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Who's Who In Thailand's Political Crisis

Political upheaval in Thailand has pitted Bangkok\'s urban elites against the country\'s rural poor.
Posted at 10:43 AM, Dec 02, 2013

Today, the streets of Bangkok resemble a war zone more than anything. 

 — with anti-government protests growing increasingly violent. (Via Channel 4

So, what changed, and who's who in the upheaval? To understand Thailand’s deepening political crisis, we’ll start first with Thaksin Shinawatra.

He’s the country’s former Prime Minister — overthrown in a military coup seven years ago. Convicted of corruption, the billionaire now lives in self-imposed exile in Dubai. But he remains a key figure in Thai politics. (Via Arirang Korean

That’s because his sister, Yingluck Shinawatra, followed in his footsteps. Critics say Thailand’s first female prime minister is merely a puppet for her unpopular brother. 

The Wall Street Journal notes in a 2011 interview Thaksin called Yingluck "his 'clone' who can make decisions on his behalf."

And while she hasn't strayed far from her brother's populist policies, Thailand has remained relatively stable since her election. 

That is, until she put her name on an amnesty bill that would have allowed her brother to return from exile without going to jail for that corruption conviction. (Via BBC)

Which brings us to the pro-monarchy Democrat Party — their protest movement was triggered, at least in part, by that failed amnesty bill. 

Otherwise known as the Yellow Shirts, they're demanding Yingluck resign and dissolve the parliament — something she’s refused to do. (Via Deutsche Welle)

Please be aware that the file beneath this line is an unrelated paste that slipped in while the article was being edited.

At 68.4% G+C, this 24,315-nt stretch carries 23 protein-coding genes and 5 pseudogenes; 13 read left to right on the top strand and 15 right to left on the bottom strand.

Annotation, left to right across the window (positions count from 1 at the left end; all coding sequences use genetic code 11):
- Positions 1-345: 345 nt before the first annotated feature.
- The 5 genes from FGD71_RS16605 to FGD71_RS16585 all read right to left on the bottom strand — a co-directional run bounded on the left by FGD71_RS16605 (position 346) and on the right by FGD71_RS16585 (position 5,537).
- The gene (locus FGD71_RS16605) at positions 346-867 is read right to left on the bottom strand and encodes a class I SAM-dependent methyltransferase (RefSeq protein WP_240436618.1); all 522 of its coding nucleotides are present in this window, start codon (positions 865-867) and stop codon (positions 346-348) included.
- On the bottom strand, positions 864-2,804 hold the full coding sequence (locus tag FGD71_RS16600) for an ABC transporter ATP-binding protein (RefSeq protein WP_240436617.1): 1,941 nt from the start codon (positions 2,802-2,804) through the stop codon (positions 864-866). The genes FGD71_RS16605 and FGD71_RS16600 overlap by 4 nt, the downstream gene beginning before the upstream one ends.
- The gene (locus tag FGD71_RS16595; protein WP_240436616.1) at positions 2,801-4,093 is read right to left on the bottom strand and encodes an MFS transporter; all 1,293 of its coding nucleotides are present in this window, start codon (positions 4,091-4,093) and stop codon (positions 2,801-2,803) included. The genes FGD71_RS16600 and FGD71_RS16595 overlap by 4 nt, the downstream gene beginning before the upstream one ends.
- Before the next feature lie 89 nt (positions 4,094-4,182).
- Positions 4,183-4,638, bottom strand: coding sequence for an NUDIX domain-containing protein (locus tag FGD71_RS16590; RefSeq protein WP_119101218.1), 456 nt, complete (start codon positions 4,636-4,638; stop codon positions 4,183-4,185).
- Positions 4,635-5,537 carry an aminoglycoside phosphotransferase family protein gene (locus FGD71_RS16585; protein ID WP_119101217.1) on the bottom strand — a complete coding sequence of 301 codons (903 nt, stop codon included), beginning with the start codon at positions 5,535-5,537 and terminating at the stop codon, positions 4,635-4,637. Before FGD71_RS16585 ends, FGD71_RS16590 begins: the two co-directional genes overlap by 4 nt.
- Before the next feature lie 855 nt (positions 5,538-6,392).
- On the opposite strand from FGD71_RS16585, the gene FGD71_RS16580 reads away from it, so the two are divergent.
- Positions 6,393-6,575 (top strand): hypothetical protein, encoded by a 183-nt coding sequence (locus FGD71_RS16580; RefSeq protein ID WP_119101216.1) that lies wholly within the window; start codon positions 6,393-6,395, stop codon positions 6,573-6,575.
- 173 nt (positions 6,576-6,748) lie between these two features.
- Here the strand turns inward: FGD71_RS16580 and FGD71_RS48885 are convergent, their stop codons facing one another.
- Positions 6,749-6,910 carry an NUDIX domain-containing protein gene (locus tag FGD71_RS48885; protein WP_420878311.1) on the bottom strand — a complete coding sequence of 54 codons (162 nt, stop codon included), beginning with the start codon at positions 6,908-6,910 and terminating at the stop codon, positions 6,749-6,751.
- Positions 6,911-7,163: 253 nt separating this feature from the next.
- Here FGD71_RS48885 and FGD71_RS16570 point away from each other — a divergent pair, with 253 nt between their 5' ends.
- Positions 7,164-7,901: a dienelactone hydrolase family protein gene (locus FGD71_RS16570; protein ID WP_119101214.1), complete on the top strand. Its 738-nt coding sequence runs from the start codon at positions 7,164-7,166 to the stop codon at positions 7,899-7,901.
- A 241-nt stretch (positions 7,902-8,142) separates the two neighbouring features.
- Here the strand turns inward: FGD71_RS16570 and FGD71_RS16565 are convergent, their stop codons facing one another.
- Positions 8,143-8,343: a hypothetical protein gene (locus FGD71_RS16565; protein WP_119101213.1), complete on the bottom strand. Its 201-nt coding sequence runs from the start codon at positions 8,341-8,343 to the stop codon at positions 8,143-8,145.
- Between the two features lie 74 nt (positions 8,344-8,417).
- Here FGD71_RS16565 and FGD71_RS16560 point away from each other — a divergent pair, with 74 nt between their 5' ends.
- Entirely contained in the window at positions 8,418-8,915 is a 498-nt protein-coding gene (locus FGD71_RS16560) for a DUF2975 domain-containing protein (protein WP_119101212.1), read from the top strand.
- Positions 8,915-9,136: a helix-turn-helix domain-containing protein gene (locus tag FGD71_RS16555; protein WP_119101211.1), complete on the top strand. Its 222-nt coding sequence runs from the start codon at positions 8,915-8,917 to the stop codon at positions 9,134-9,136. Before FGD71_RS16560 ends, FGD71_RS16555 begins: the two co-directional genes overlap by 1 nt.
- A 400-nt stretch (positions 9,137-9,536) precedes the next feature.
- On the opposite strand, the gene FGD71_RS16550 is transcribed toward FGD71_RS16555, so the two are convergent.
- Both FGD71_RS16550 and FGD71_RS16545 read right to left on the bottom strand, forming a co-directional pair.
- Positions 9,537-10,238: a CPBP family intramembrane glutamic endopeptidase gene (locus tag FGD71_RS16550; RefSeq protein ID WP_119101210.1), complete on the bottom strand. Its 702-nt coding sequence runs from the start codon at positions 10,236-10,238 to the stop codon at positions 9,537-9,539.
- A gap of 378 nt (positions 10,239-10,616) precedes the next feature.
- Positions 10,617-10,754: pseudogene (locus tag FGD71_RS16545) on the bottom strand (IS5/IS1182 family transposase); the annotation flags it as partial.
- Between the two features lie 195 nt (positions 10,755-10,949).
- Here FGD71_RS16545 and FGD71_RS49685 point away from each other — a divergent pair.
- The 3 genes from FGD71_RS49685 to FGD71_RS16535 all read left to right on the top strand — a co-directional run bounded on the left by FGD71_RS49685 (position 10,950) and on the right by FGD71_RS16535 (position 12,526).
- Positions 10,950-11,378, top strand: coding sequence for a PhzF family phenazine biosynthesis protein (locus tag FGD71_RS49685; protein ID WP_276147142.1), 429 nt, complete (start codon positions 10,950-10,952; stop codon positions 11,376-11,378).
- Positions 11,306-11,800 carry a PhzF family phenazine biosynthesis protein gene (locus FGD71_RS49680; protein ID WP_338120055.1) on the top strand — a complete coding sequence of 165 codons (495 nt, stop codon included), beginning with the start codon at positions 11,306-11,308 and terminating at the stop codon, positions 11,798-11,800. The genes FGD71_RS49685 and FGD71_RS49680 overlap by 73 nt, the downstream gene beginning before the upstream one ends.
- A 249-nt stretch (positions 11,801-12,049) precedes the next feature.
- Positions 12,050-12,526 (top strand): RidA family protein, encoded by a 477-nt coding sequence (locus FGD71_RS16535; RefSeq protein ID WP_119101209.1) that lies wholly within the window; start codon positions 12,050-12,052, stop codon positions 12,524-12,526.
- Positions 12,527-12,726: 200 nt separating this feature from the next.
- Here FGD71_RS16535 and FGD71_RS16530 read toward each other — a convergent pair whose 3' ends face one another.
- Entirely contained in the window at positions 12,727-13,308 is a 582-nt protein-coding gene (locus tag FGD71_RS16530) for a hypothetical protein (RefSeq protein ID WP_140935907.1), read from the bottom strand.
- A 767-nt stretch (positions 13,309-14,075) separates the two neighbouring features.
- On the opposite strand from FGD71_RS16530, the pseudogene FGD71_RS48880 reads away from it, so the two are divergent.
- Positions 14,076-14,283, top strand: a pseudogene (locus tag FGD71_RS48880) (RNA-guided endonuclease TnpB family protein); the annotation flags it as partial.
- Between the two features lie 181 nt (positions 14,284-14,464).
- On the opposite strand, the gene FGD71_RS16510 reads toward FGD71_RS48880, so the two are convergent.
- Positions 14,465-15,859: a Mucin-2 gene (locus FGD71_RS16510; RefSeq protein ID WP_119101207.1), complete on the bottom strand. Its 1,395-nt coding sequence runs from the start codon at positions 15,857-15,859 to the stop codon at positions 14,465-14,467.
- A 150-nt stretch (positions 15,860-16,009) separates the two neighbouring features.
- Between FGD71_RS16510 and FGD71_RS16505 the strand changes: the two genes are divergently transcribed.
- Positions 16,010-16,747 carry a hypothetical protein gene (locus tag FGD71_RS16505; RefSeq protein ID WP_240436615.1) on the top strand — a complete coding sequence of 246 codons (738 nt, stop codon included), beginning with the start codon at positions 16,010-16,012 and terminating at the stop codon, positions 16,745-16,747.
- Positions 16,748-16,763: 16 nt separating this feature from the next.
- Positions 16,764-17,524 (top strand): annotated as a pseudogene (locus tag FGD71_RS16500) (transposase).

They’ve called for Yingluck’s government to be replaced by an unelected council which would pick a new prime minister and cabinet. (Via Financial Times

Sounding that call the loudest is Suthep Thaugsuban. He's a Thai politician and leader of the protest movement. He met with Yingluck in person on Sunday, and reportedly gave her a 48-hour ultimatum to resign. (Via Wikimedia Commons / thai gov, World Economic Forum)

His followers call their protest movement a “People’s Revolution” — though Time’s Charlie Campbell says it’s anything but, writing “demanding the establishment of royalist councils is hardly a people’s revolution.”

There’s another color to know here, and that's red. The pro-government Red Shirts support the Yingluck administration.

They represent Thailand’s rural poor— as opposed to the Yellow Shirts which consist of Bangkok’s urban middle and upper class. (Via NTDTV)

Despite a pledge not to use violence against the protesters, Thai police fired tear gas and water cannons over the weekend during a city-wide protest involving some 30,000 people. Four people are said to have died and more than 100 were injured.  (Via ITN)

The protests have forced Yingluck to flee a police compound in Bangkok. Her security team has moved her to an undisclosed location.